June 23 2010 03:59 PM

Our takes on new records from Refused, Ty Segall and Kurt Vile

soundwaves-new
Melted by Ty Segall


Refused

The Shape of Punk to Come (Deluxe Edition)
(Epitaph)

8.8

Goes well with: Born Against, Nation of Ulysses, Hoover

Although they were certain enough to proclaim, in a song title on this seminal 1998 release, that “Refused are Fuckin Dead,” it turns out it's not true after all. Or, at the very least, this reissue / live CD / documentary three-disc edition proves that the Swedish hardcore group's third and final release still has some life. And, really, that's the way it should be.

Shape was never wholly original—it copped plenty of late '80s / early '90s DIY punk and hardcore sounds. Nor was it truly groundbreaking—not only did it fail to successfully predict the future of punk; things actually became less eclectic and more pop-oriented after its release. But the record took the band's unforgiving hardcore and uniquely fused it with the occasional insertion of atmospherics, jazz and electronic blips. The result was an incredibly successful, underappreciated, face-melting epic, and it deserved another go-round.

Add the fact that it was constructed on the Scandinavian Peninsula by a quartet of fanatical, in-fighting socialists who broke up after its completion, and you have the makings of a minor masterpiece. “Can I scream?!” singer Dennis Lyxzén famously shrieks on “New Noise.” Of course you can, Dennis. Again and again.

—Scott McDonald


Ty Segall

Melted
(Goner)

7.5

Goes well with: Sic Alps, Thee Oh Sees, Moonhearts

Ty Segall is back with a new record close on the heels of last year's Lemon, but if you're looking for no-frills garage rock, then Melted might leave you with a sour taste.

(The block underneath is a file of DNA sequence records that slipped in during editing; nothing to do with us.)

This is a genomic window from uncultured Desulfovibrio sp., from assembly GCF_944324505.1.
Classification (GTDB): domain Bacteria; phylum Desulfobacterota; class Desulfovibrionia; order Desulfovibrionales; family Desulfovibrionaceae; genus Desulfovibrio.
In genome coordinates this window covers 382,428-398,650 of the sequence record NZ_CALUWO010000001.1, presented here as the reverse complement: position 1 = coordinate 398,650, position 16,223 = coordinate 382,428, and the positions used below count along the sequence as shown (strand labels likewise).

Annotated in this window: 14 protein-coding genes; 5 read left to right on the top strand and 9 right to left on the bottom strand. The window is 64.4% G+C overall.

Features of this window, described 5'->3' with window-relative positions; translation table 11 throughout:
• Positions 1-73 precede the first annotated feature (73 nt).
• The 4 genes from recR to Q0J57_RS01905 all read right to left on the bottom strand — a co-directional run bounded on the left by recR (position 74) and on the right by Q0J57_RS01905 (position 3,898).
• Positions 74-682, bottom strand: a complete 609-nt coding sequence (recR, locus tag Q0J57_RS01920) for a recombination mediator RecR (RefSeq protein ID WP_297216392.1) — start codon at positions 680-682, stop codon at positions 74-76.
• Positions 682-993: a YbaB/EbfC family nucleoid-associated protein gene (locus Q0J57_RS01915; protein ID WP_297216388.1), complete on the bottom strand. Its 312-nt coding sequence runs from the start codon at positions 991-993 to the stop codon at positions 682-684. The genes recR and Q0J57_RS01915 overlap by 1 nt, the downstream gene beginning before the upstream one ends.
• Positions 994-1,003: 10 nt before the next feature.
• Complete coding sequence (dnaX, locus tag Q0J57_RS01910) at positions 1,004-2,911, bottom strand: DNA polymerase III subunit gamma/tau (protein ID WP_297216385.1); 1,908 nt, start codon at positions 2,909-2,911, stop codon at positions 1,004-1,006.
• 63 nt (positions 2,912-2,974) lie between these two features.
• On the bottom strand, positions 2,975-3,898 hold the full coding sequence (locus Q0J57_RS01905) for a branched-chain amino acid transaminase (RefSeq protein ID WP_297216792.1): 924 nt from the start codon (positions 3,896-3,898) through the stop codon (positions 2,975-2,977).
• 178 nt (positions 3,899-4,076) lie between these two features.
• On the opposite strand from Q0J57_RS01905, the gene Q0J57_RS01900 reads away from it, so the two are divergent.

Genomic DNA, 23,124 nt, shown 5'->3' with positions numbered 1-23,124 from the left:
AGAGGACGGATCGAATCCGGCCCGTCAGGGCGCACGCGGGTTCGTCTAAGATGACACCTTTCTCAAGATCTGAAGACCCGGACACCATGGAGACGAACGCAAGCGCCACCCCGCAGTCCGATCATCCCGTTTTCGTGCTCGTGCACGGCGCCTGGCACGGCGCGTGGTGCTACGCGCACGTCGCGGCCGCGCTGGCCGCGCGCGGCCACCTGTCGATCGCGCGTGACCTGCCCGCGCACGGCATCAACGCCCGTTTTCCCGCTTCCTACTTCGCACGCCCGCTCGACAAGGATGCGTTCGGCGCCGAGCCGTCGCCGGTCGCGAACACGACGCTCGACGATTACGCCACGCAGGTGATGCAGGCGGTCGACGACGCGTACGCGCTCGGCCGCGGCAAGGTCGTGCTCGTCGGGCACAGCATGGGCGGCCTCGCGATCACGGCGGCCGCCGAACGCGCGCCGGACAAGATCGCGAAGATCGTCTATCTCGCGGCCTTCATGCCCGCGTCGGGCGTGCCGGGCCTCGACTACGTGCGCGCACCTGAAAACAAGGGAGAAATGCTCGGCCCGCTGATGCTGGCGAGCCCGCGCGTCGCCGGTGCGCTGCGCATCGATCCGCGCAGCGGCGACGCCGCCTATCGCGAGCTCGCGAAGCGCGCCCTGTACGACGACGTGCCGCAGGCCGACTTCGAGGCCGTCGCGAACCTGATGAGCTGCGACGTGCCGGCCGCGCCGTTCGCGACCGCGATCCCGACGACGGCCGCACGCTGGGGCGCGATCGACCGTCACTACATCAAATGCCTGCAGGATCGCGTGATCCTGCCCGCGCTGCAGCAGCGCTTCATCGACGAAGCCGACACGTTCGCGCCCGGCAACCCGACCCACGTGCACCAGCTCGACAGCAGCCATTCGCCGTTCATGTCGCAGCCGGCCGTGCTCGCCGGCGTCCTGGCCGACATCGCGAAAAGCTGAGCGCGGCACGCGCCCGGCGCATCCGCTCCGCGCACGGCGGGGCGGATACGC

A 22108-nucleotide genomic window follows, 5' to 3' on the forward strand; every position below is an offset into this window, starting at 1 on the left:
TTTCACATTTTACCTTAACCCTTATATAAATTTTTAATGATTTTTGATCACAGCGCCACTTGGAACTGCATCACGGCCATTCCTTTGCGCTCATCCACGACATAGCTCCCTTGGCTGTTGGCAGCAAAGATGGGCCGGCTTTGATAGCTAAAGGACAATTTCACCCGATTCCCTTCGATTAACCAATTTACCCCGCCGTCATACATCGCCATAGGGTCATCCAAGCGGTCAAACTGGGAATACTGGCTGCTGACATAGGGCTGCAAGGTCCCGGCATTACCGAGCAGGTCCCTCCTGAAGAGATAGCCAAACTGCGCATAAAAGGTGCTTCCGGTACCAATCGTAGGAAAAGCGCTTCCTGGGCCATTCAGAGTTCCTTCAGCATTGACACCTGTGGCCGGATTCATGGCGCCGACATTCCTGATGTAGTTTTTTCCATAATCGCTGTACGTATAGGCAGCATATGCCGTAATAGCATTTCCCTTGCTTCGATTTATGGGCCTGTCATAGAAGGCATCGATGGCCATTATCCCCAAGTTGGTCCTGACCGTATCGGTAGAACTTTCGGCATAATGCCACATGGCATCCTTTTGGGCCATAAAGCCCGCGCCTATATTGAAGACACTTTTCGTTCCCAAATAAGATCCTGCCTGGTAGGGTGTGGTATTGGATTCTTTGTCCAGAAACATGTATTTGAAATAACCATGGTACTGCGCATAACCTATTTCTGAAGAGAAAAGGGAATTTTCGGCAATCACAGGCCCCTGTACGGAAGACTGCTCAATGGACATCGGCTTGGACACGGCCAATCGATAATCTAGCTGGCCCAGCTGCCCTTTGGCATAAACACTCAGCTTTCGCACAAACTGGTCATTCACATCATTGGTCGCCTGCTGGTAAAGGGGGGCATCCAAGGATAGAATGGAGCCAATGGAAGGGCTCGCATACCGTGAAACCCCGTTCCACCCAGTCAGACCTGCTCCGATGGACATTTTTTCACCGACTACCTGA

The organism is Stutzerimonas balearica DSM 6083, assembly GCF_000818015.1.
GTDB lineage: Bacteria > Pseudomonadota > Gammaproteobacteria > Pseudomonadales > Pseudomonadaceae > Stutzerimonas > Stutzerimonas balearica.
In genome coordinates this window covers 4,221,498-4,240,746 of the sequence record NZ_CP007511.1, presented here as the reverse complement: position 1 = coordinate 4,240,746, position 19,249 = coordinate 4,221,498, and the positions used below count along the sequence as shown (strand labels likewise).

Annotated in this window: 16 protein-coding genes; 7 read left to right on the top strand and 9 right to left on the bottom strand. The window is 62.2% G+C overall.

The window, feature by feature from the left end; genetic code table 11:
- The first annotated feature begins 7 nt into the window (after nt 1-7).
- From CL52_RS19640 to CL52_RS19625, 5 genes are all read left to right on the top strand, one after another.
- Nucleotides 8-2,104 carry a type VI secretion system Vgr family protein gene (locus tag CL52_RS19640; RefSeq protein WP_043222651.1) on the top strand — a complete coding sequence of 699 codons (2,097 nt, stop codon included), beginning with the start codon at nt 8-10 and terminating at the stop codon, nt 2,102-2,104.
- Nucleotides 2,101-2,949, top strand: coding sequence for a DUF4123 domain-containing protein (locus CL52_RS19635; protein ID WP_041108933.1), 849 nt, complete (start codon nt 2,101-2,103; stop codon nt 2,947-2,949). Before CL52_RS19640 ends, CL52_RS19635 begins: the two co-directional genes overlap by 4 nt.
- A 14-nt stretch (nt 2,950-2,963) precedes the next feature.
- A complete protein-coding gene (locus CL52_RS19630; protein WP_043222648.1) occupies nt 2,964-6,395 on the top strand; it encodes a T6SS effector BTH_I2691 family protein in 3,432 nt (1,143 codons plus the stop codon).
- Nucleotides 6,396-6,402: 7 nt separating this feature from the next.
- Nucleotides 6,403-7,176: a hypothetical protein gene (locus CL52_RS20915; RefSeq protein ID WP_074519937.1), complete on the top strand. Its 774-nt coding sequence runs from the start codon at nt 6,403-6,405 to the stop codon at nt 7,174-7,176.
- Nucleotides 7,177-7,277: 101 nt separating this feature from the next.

The distorted guitars are anchored with bottomed-out bass lines and muddy beats. They're perfect platforms for Segall's vocals, which have always been moody and expressive. But the tempo here is neither brash nor bratty. He's still got that signature snotty sound, but it's subdued. Segall's in your living room, not your face.

“Girlfriend,” one of the more upbeat numbers, features fuzzed-out guitars and warbling vocals and relies on a clap track to get the song off the ground. “Mrs.,” a bluesy lament to the Mississippi River, is folksy, ghostly and seriously bad-ass (oddly prescient, too, in light of the disaster in the Gulf of Mexico).

“Imaginary Person” is probably the most dynamic song here and has all the elements that make good garage tunes great, but it's the exception, not the norm.

Segall seems poised to fill Jay Reatard's shoes in the most-prolificsinger/songwriter category. A list of records he's been involved in during the past year would fill more space than this review allows. But since joining Sic Alps in '09, Segall's songs have tilted toward the psychedelic. As anyone who has ever made a grilled-cheese sandwich while stoned can attest, you can only melt something so long before it burns.

—Jim Ruland


Kurt Vile

Square Shells EP
(Matador)

7.8

Goes well with: Tom Petty, Guided By Voices, Robert Johnson